Comparison of performance of four instruments in evaluating the effects of salmeterol on asthma quality of life
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Quality of life measures are increasingly used as important efficacy endpoints in studies of drugs for asthma. The purpose of this study was to assess both the sensitivity to change and the construct validity of four different quality of life instruments in patients with asthma. In a double-blind, parallel group study, 120 moderate asthma patients, aged between 18-70 yrs, received either inhaled salmeterol 50 micrograms b.i.d. or inhaled salbutamol 400 micrograms b.i.d. In addition to respiratory outcomes, quality of life was measured at a 6 weeks follow-up using: 1) Asthma Quality of Life Questionnaire (AQLQ); 2) Living With Asthma Questionnaire (LWAQ); 3) Sickness Impact Profile (SIP); 4) Rating Scale (RS); and Standard Gamble (SG) utilities. Salmeterol led to significant improvements over salbutamol on virtually all clinical outcomes. Although all the quality of life instruments showed the same trend in favour of salmeterol, only the AQLQ and RS utilities showed significantly greater improvement on salmeterol than on salbutamol. Except for the AQLQ, the correlation between change in lung function and change in quality of life was generally low. Whereas, the AQLQ correlated well with the patient's overall assessment of efficacy (r = 0.64), the LWAQ, SIP and utilities failed to show such a correlation. The AQLQ showed the best correlation with symptom scores. The cross-sectional correlation between the AQLQ and the LWAQ was 0.73, whereas the longitudinal correlation was only 0.29. The SG generally showed poor correlation with other measures, including the RS. In conclusion, patients given salmeterol showed a greater improvement in quality of life compared to patients given salbutamol. Of the disease-specific questionnaires the Asthma Quality of Life Questionnaire was found to be more responsive to change than the Living With Asthma Questionnaire and showed greater validity. Of the generic instruments, the rating scale utilities were most responsive. The Standard Gamble showed poor correlation with other measures.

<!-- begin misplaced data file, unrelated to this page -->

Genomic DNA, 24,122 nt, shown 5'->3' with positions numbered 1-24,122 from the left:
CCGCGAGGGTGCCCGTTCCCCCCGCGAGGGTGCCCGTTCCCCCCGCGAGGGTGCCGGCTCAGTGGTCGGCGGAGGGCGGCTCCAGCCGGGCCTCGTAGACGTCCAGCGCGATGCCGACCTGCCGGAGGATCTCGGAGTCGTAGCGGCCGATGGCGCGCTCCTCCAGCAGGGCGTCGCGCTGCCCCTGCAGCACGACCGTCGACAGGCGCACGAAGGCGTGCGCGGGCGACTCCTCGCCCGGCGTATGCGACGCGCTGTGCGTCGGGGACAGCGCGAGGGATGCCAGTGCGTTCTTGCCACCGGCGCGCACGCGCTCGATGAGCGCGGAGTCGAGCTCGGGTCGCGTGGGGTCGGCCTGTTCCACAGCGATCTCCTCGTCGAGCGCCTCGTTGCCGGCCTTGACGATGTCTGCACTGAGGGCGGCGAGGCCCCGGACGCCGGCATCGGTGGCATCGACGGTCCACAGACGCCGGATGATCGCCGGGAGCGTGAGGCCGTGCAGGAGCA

- life measures
- rating scale utilities